a petulance and peculiarity of humour, by alarming the duke, exciting the curiosity of the public, puzzling the multitude, and giving rise to a thousand ridiculous conjectures.

In 1758, the British government resolved to attack the French on their own soil, and the Duke of Marlborough was constituted commander-in-chief of the land forces destined for that service. His troops disembarked on the 5th of June, in Cancalle bay, two leagues distant from St. Maloes, against which they marched, in two columns; but discovering, on their approach, the impossibility of carrying it by a coup-demain, they contented themselves with setting fire to the shipping, and such magazines as they found accessible; in defence of which, although they were under the cannon of the town, the enemy did not fire a single shot. No descent was ever attended with less licentiousness in the invaders, or with less injury to the poor inhabitants of the country invaded. A small storehouse was spared, because it could not be set on fire without endangering the whole district; and the French houses, which their inhabitants had abandoned, were left untouched.

Having reimbarked his troops without opposition, the duke proceeded to reconnoitre the town of Grandeville, on the coast of Normandy; but, learning that a large body of the enemy's forces had encamped in the neighbourhood, he directed his course towards Cherbourg, and had already made some preparations to attack that place, when a hard gale setting in towards the shore, the transports ran foul of each other, and it was deemed imprudent to hazard an attempt at landing. Provisions having, by this time, become scarce, and much sickness prevailing among the troops, the

duke thought proper to return to St. Helen's, where he arrived on the 29th of June.


THIS officer was born in Ireland, about the year 1715. Early in life he went to America, with his uncle, Sir Peter Warren; and, after hesitating for some time as to what profession he

Although the success of the armament had fallen far short of public expectation, the duke, soon after his return, was appointed commander-inchief of all the British forces intended


serve in Germany, under Prince Ferdinand of Brunswick. He did not, however, live long enough to distinguish himself on the plains of Minden, his death occurring on the 28th of October, 1758, at Munster, in Westphalia; whence his remains were conveyed to England, and interred at Blenheim. By his wife, a daughter of Lord Trevor, he left several children; the eldest of whom succeeded to his title and estate. At the time of his decease he was lordlieutenant of Bucks and Oxfordshire, master of the ordnance, colonel of the royal regiment of artillery, general of foot, ranger of Whitney forest, a governor of the charter house, a privycounsellor, LL. D. and F. R. S.


Never," says one of his cotemporaries, speaking of the duke, "did the nation lose, in one man, a temper more candid and benevolent, manners more amiable and open, a more primitive integrity, a more exalted generosity, a more warm and feeling heart." Smollett describes him as having been a nobleman, who, although he did not inherit all the military genius of his grandfather, yet far excelled him in the amiable and social qualities of the heart,-who was brave beyond all question, generous to profusion, and goodnatured to excess. "It is surprising," observes the same historian, "that the death of the duke was never attributed to the secret practices of the incendiary correspondent, who had given him to understand, that his vengeance, though slow, would not be the less certain."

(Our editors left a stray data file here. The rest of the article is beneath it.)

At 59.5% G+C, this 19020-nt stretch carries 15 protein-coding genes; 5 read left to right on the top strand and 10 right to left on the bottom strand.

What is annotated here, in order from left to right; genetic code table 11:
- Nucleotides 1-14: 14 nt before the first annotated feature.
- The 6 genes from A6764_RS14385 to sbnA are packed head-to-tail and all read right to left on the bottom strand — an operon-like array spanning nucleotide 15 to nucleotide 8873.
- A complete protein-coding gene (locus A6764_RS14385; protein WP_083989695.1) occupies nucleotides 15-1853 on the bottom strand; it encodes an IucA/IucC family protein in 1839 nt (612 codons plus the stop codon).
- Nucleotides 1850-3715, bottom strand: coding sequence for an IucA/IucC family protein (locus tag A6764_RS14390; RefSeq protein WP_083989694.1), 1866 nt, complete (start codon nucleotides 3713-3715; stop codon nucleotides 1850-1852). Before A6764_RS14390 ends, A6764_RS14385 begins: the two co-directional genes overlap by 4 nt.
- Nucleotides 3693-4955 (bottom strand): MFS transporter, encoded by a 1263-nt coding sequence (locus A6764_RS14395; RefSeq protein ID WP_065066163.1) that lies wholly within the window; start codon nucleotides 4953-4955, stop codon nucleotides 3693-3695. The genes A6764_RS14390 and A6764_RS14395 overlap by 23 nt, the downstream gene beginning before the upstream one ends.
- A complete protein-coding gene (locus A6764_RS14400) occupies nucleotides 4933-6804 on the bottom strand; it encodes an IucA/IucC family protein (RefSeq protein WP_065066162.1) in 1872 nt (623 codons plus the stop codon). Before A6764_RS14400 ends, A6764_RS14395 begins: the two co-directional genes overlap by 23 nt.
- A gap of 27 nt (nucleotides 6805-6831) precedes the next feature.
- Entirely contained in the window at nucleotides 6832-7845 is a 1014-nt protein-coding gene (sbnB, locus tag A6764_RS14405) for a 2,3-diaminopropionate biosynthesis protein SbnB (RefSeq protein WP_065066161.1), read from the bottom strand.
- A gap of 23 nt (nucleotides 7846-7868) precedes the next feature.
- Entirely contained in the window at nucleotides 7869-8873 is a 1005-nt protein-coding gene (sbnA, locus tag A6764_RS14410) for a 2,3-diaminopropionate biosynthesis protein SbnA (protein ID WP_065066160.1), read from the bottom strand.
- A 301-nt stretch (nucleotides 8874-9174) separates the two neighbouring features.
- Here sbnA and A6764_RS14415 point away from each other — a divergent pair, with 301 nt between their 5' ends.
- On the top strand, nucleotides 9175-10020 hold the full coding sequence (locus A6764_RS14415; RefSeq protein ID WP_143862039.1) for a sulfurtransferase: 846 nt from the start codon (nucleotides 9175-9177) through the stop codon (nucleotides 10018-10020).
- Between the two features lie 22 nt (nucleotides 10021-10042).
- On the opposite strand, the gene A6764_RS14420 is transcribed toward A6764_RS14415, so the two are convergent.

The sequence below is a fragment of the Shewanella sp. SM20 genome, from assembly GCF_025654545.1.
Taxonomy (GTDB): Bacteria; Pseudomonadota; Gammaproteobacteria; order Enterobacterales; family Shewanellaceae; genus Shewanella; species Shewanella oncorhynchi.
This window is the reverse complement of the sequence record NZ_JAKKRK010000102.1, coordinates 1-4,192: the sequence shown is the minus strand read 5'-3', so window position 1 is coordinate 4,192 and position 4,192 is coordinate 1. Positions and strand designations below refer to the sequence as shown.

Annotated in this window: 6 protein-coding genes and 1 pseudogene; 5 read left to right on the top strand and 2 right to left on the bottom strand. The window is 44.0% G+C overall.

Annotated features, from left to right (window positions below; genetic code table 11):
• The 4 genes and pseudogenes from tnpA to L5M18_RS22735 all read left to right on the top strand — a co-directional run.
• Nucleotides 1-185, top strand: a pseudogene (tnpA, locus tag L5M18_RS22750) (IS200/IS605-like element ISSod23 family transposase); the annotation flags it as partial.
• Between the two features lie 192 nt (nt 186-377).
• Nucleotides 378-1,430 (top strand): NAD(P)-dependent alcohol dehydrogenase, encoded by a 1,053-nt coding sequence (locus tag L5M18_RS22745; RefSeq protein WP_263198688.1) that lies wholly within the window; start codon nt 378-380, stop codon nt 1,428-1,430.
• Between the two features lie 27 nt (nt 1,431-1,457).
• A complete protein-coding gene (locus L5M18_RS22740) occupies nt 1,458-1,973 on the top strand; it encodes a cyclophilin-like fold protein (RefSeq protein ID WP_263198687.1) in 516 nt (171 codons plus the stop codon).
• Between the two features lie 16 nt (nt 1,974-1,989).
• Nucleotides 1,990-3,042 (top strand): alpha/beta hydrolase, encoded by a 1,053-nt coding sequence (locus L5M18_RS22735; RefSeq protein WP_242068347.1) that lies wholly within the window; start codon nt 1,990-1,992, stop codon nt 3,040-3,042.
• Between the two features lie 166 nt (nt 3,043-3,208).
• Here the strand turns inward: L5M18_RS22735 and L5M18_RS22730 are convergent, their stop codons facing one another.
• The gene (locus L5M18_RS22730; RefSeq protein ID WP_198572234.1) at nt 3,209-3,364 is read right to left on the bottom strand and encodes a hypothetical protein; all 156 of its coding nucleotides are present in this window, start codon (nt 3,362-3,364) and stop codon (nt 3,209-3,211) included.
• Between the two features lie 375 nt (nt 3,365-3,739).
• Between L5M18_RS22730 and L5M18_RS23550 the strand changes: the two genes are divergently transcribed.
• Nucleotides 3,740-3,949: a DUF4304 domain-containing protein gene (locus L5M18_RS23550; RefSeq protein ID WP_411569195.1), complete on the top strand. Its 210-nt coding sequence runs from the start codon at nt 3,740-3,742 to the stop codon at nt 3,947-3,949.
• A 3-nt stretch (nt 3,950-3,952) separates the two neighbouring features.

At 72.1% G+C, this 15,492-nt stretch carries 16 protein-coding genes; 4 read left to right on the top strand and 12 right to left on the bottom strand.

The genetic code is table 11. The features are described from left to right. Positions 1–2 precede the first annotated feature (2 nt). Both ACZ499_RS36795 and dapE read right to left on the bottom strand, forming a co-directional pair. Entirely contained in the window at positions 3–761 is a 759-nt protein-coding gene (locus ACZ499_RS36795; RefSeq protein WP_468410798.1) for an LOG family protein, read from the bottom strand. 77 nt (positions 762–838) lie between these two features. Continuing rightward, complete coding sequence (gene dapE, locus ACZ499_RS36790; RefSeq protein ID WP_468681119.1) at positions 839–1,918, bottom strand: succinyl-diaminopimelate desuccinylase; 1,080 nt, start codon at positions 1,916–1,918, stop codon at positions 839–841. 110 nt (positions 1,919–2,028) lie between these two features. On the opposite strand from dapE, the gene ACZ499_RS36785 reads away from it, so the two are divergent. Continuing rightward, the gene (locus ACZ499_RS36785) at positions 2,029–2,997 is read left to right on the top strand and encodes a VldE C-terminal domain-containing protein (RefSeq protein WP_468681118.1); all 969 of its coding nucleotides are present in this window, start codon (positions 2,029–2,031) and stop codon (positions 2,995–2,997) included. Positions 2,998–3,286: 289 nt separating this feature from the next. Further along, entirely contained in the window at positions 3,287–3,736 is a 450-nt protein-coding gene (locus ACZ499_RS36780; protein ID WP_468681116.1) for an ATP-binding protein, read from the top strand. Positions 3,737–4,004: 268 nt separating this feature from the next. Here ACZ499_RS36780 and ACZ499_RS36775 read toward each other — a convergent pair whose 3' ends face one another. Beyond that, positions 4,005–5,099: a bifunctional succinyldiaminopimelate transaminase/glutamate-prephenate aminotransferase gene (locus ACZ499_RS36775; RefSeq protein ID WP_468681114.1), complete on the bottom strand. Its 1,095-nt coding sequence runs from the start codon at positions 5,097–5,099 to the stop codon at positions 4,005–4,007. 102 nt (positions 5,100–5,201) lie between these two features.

should adopt, at length, entered the army; in which he gradually rose to the rank of major-general. In 1755, he was placed at the head of an expedition against Crown Point; which,


however, he did not succeed in capturing, although he obtained a brilliant victory over the French, under General Dieskau, whom he took prisoner. Parliament testified its approbation of Johnson's conduct on this occasion, by voting him £5,000. In 1759, he commanded the provincials of New York, and acted under Prideaux, at the siege of Niagara, until that general was killed in the trenches by the bursting of a cohorn, when Johnson took the chief command. With a view to relieve the place, a body of regular troops, provincials and savages, amounting to one thousand seven hundred men, attacked the British, with great impetuosity, on the morning of the 24th of July. Johnson, however, having received information of their approach, made a most skilful disposition of part of his troops to receive them on their route; posting the residue in such a manner as to secure his trenches from any attempt that might be made by the garrison. The engagement commenced about nine o'clock, and before ten, the French were completely routed. During the battle, and the subsequent pursuit, which was kept up for more than five miles, seventeen of the enemy's officers were taken, including their first and second in command. The garrison of Niagara, who had witnessed the defeat of their friends, surrendered in the course of the day; and Johnson, in addition to the stores in the fort, recovered about £8,000 in specie, which had been buried by the French in a neighbouring island.